"Cancer survivors need healthy social connections, and to the best of our knowledge this is the first published study to quantify social networks of adolescent and young adult cancer survivors compared to their peers," said I-Chan Huang, Ph.D., an associate member of the St. Jude Department of Epidemiology and Cancer Control, who led the study. "The study introduces a method we developed and validated for evaluating social networks of these cancer survivors."
The method, called the functional social network index, proved a better predictor of survivors' ability to cope with life's challenges than two traditional methods for measuring social networks, researchers reported.
Structure - Networks - Status - Membership - Church
Instead of measuring just the structure of social networks (who knows whom), marital status or membership in church or community groups, the functional social network index also measures social networks as a source of emotional and practical support from friends and relatives, as well as advice about weight management and physical activity. Adolescent and young adult cancer survivors are more likely than their non-cancer peers to be sedentary and overweight or obese.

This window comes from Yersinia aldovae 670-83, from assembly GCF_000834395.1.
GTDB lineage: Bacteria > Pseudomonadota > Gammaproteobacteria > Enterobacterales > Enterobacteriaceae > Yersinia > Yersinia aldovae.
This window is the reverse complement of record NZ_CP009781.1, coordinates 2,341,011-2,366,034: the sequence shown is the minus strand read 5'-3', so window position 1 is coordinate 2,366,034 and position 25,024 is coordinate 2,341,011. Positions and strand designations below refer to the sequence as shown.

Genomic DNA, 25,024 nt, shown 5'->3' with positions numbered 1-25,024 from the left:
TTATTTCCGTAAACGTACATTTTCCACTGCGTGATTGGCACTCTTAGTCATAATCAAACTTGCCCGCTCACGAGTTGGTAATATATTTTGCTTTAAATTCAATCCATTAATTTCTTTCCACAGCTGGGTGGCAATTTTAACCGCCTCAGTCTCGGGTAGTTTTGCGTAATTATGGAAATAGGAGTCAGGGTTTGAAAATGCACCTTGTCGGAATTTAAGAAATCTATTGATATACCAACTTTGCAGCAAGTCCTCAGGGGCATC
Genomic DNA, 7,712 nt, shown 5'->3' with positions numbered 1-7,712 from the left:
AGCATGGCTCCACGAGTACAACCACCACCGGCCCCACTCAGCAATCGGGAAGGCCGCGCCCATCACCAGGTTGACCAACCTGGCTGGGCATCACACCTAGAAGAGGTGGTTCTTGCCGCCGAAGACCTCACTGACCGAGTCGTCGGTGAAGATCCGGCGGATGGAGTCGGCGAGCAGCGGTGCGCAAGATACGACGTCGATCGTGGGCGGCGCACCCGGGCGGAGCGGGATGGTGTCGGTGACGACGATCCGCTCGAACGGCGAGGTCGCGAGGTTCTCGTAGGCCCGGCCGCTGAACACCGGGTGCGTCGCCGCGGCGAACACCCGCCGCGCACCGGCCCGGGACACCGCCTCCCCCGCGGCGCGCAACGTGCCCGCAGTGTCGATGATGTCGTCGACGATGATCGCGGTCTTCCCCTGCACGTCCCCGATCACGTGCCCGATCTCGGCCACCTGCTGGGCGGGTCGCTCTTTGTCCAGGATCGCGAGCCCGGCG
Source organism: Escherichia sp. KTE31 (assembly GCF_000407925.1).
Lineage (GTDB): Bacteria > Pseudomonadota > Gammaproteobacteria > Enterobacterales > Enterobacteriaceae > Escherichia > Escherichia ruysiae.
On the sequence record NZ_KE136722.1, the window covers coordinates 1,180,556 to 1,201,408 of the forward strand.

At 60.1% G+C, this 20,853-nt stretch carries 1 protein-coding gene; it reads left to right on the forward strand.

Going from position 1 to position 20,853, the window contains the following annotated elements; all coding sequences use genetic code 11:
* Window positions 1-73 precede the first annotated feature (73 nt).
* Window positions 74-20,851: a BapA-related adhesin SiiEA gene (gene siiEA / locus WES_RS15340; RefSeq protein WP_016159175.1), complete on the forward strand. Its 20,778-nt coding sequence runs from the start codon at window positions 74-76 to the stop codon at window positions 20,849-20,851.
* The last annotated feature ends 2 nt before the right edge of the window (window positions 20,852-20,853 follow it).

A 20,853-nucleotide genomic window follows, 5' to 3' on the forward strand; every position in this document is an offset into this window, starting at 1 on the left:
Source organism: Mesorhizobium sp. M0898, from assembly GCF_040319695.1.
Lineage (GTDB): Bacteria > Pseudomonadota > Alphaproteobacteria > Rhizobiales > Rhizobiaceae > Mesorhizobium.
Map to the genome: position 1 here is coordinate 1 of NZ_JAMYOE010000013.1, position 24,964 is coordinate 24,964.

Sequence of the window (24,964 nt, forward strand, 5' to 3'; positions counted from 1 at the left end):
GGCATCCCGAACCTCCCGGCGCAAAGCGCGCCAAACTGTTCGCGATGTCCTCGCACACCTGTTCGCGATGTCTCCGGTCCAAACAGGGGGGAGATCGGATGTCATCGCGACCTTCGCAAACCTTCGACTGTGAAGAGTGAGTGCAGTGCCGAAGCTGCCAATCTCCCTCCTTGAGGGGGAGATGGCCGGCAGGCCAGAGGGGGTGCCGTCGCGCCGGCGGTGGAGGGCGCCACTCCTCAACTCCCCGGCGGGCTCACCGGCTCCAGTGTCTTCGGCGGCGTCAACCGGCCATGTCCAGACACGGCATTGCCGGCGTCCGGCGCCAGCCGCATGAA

The study tracked social networks of 102 survivors of adolescent and young adult cancer ages 18 to 30 and a similar group of 102 young adults with no cancer history. Participants were recruited from a commercial national internet survey panel; each of the participants reported detailed social connection information with up to 25 friends and relatives. The survivors were between 15 and 30 years old when their cancer was diagnosed. All were at least five years from completion of therapy.
Group - St - Jude - Index - Group
Compared to those in the non-cancer group, the St. Jude index showed that as a group, cancer survivors had more available resources for emotional and practical support as well as advice on weight and physical activity. "This makes sense," Huang said. "Because of their cancer, survivors often have strong networks...
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